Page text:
Make sure you check your cupboards and fridge, and make a shopping list before you go shopping. That will make it much easier to avoid those random impulse purchases.
Freezing food is literally like hitting a PAUSE button and you can freeze almost anything before it ruins!
Airtight containers for salads and herbs; the fridge for fruit instead of in a fruit bowl (bananas and pineapple are the exception to this); the freezer for leftovers that you’ll eat at a later date.
Don't cook too much and serve less rather than more. If your family are still hungry after polishing off what’s on their plate, they can always go for seconds. This will also keep your family healthier by making sure their individual appetites determine how much is eaten, rather than forcing them to finish their plate.
(and YOUR LEFTOVERS)
LOVE FOOD CHALLENGE:
Do one thing differently and save money
Do at least one thing differently to avoid food waste and you’ll notice a difference to your weekly food bill. Tick the circle (or circles) and make the pledge to reduce your food waste. You will save money, cut food waste and ensure a healthier environment for you and your family to enjoy.
and SERVE IT
Any leftovers that you know you'll eat or reuse in the next day or two, can go straight in the fridge. Otherwise, freeze them and you'll have an easy meal for those busy days. Great leftover recipe ideas can be found at loveyourleftovers.com.au
Become a Food Lover Right Now
WHAT WE WASTE?
WHY DO WE WASTE?
The Environmental Impacts of Wasting Food
Here is what we are throwing away:
In NSW, we throw away
$2.5 billion =
worth of edible food a year.
$848 million of fresh food
$694 million of leftovers
$371 million of packaged products
$231 million of drinks
$231 million of frozen food
$180 million of take-aways
Buying food is one of the most wasteful forms of consumption in Australia. The average household waste bin contains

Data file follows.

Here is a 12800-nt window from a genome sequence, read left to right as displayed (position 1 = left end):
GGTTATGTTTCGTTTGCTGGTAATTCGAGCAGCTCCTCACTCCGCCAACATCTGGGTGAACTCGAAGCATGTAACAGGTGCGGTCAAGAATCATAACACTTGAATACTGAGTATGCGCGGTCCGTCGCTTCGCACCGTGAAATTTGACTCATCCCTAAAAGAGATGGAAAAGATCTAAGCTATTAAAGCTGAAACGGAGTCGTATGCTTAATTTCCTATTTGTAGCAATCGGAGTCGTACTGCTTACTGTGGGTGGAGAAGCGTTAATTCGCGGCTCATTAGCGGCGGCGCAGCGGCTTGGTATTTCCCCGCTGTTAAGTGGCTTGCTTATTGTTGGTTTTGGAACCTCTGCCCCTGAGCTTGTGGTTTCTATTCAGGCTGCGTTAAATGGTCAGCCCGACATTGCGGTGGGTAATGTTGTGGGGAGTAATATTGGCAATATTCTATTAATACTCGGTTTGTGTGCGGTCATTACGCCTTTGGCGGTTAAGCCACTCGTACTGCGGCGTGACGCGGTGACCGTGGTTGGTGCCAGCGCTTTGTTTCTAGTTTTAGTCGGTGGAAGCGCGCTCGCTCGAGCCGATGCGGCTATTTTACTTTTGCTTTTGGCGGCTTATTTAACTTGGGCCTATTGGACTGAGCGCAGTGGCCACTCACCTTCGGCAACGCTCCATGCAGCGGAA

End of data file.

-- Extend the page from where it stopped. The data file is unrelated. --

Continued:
Research shows we commonly waste food in our homes because:
• we cook too much food
• food goes off before the use-by/best-before date
• we forget about leftovers in the fridge or freezer
• we don't know how to use leftovers
• we buy too much because we don't stick to a shopping list
• we don't check the cupboard or fridge before going shopping
• we're not planning our meals and menus as much as we could.
When wasted food is thrown away and breaks down in landfill, together with other organic materials, it becomes a major contributor to the generation of methane – a gas 21 times stronger than carbon dioxide at trapping heat in the atmosphere. The breakdown of food waste in landfill also releases nutrients, which can leach out of landfilled waste and pollute our groundwater and waterways.
Food production lifecycle
In Australia, the food supply chain is responsible for approximately 23 per cent of Australia’s total greenhouse gas emissions, making it the second-highest emissions generating activity after power stations. This includes direct emissions from agriculture, and those attributed to energy, transport, food production, processing and distribution of food.
The single largest impact Australian households have on water use is through the food we consume. According to CSIRO data, throwing out one kilogram of white rice wastes 1,550 litres and discarding one kilogram of potatoes wastes 500 litres of water.
Free Love Food Hate Waste Cooking workshops
for busy parents
Would you love to save more money for your family simply by wasting less food? NSW householders waste more than $2.5 billion of edible food every year, most of which could have been eaten. These free practical workshops will help you to love your food more and waste less through better storage techniques and recreating your leftovers into delicious & nutritious recipes the whole family will enjoy. The workshops are being held in various locations across the region.
Who doesn't love food? But did you know that NSW households send an average of 800,000 tonnes of food a year to landfill.
Save more than $1,000 a year
To really love your food and avoid waste
follow these guidelines to:
• Buy only what you need
• Prepare and cook the correct serving size
Planning is the most important step when
buying food and avoiding food waste:
• Plan your meals
• Write a shopping list
By keeping your food fresher for longer
you can help prevent it going to waste:
• Store your food correctly
• Check the use by and best before dates when buying.
• Use or freeze leftovers
You can reduce the amount of food
waste when cooking:
• Measure and cook the correct serving size
• Check the website for recipes for leftovers and blemished or wilted fruit and veg
Help to reduce food sent to landfill by considering some of these actions.
Hover your mouse over the plate to find out more...
What can you do to reduce your food waste?
Some tools to get your started
Watch our TV Commercial to find out what you can do.
Visit the Love Food Hate Waste website to find out more about loving food, and wasting less.
“This project was supported by the Environmental Trust as part of the NSW EPA’s Waste Less, Recycle More initiative, funded from the waste levy”